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To Whisper Her Name (A Belle Meade Plantation Novel) Paperback – October 16, 2012
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Olivia Aberdeen, destitute widow of a man shot as a traitor to the South, is shunned by proper society and gratefully accepts an invitation from Elizabeth Harding, mistress of Belle Meade Plantation. Expecting to be the Hardings' head housekeeper, Olivia is disillusioned when she learns the real reason Elizabeth's husband, Confederate General William Giles Harding, agreed to her coming. Not finding the safe haven she expects, Olivia is caught off guard by her feelings for Ridley Adam Cooper, a man who seems anything but a Southern gentleman.
Branded a traitor by some, Ridley Cooper, a Southern son who chose to fight for the Union, is a man desperate to end the war still raging inside him. Determined to learn "the gift" that Belle Meade's head horse trainer and former slave, Bob Green, possesses, Ridley harbors secrets that threaten both their lives.
As Ridley seeks to make peace within himself for fighting against the South he loved, Olivia is determined to never be betrayed again.
"To Whisper Her Name has everything a fine historical novel needs: characters we truly care about, struggles that really matter, splashes of humor to engage us, and period details that bring the past to vibrant life. Ridley and Olivia both arrive with heartaches and disappointments tucked in their traveling bags. Watching them unpack those memories and make room for the Lord's cleansing touch is pure reading pleasure."
--Liz Curtis Higgs, New York Times bestselling author
"Rich in history, romance, and human drama, To Whisper Her Name is a book to be savored, like a sumptuous Southern banquet. Tamera Alexander's skills as a master storyteller have never been more evident."
--Robin Lee Hatcher, bestselling author of Cross My Heart and Who I Am with You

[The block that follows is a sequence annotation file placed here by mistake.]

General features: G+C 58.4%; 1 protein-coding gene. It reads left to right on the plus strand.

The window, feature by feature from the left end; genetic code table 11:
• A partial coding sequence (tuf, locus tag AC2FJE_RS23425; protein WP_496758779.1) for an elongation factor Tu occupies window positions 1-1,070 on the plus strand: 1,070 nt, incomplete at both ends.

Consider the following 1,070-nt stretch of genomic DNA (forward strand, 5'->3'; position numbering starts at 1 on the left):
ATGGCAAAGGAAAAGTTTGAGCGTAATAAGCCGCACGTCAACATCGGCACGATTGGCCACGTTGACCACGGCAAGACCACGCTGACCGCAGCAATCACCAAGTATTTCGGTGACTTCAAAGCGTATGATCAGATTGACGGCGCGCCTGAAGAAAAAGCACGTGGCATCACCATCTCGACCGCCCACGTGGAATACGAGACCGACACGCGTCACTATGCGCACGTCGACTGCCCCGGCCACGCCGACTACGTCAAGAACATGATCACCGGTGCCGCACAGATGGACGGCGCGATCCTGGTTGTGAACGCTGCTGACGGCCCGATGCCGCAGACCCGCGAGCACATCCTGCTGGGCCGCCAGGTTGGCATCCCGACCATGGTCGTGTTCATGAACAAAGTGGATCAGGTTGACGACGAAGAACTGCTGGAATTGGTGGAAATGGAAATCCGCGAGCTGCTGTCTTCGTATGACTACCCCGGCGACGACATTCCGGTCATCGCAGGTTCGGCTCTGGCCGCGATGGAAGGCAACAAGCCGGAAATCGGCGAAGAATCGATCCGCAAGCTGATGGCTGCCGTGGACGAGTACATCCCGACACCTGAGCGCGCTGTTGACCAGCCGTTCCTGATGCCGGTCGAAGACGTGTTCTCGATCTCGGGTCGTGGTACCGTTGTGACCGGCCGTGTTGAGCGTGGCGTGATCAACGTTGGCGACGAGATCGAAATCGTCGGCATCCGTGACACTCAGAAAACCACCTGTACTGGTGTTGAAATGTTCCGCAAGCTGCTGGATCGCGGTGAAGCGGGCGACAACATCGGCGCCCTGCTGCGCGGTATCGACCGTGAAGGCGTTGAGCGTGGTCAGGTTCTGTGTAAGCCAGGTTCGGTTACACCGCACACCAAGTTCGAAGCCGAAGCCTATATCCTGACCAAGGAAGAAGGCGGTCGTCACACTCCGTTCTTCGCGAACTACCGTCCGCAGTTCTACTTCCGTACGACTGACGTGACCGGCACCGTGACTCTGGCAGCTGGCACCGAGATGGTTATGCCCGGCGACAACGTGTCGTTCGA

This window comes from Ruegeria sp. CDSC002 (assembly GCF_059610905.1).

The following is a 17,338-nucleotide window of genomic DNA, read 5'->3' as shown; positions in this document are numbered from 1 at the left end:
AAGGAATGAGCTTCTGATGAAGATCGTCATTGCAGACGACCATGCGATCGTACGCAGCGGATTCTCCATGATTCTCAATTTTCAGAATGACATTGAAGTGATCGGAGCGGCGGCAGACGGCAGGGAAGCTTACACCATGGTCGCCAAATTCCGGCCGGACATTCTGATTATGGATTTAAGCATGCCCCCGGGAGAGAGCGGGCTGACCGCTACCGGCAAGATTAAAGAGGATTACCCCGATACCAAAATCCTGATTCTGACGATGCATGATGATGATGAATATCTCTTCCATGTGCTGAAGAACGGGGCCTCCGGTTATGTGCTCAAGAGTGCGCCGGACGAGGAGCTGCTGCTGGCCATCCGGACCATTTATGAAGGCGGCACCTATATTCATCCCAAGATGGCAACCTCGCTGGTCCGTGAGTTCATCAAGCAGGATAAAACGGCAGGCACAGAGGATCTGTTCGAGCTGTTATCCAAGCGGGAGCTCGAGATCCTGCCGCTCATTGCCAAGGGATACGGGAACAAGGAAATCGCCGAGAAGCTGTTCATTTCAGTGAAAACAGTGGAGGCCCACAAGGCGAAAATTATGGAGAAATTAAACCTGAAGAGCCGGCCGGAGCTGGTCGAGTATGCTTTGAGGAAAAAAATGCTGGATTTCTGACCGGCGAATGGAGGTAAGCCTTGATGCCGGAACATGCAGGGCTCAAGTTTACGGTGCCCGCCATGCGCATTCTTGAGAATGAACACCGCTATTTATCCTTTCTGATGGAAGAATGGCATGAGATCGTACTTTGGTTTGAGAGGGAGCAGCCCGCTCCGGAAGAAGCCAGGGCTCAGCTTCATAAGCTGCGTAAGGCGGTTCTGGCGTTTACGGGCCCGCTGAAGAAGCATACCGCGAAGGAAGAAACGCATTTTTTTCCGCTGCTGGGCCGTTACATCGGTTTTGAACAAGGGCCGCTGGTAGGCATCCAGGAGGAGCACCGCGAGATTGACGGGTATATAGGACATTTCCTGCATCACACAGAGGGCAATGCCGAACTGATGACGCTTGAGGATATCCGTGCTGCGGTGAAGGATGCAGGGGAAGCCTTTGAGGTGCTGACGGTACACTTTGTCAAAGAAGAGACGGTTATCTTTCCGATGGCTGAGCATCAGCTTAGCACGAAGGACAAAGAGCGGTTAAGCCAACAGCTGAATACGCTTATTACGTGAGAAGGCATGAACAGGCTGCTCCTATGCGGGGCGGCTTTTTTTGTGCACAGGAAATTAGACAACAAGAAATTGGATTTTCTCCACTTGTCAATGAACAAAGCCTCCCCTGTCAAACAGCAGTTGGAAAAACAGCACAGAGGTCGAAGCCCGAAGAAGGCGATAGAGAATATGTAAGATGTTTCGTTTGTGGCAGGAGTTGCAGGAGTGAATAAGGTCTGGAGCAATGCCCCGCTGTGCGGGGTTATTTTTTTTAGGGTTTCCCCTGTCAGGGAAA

"To Whisper Her Name will grab you and not let go. It's a beautiful, powerful story with unforgettable characters who face the unthinkable with honor while a captivating romance blooms where seeds should never have been scattered."
--Cindy Woodsmall, New York Times and CBA bestselling author
- This inspirational historical romance is a standalone novel, though it can be enjoyed as the first book in Tamera Alexander's Belle Meade series
- Book length: approximately 125K words
- Includes discussion questions for book clubs, a recipe, and a note from the author
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From the Publisher
The Real Belle Meade Plantation
Impeccable historical research woven with heart-gripping fiction from USA Today bestselling author Tamera Alexander, based on the real Belle Meade Plantation in Nashville, Tennessee.
~ Liz Curtis Higgs, NYT best-selling author of Mine Is the Night
"Deeply satisfying, both to my heart and my soul."
~ Christy Jordan, Southern Plate
"Beautiful. Powerful. Stirring. Written on my heart for all time."
~ Cindy Woodsmall, NYT best-selling author of Sisters of the Quilt series
"Alexander writes a beautiful story of love, friendship and finding purpose. The passion the characters have for one another and their dreams will keep readers engaged to the very last word."
From the Author
- Publisher : Zondervan (October 16, 2012)
- Language : English
- Paperback : 480 pages
- ISBN-10 : 0310291062
- ISBN-13 : 978-0310291060
- Item Weight : 1.1 pounds
- Dimensions : 5.5 x 1.25 x 8.63 inches
- Best Sellers Rank: #365,283 in Books (See Top 100 in Books)
- Customer Reviews:
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Top reviews from the United States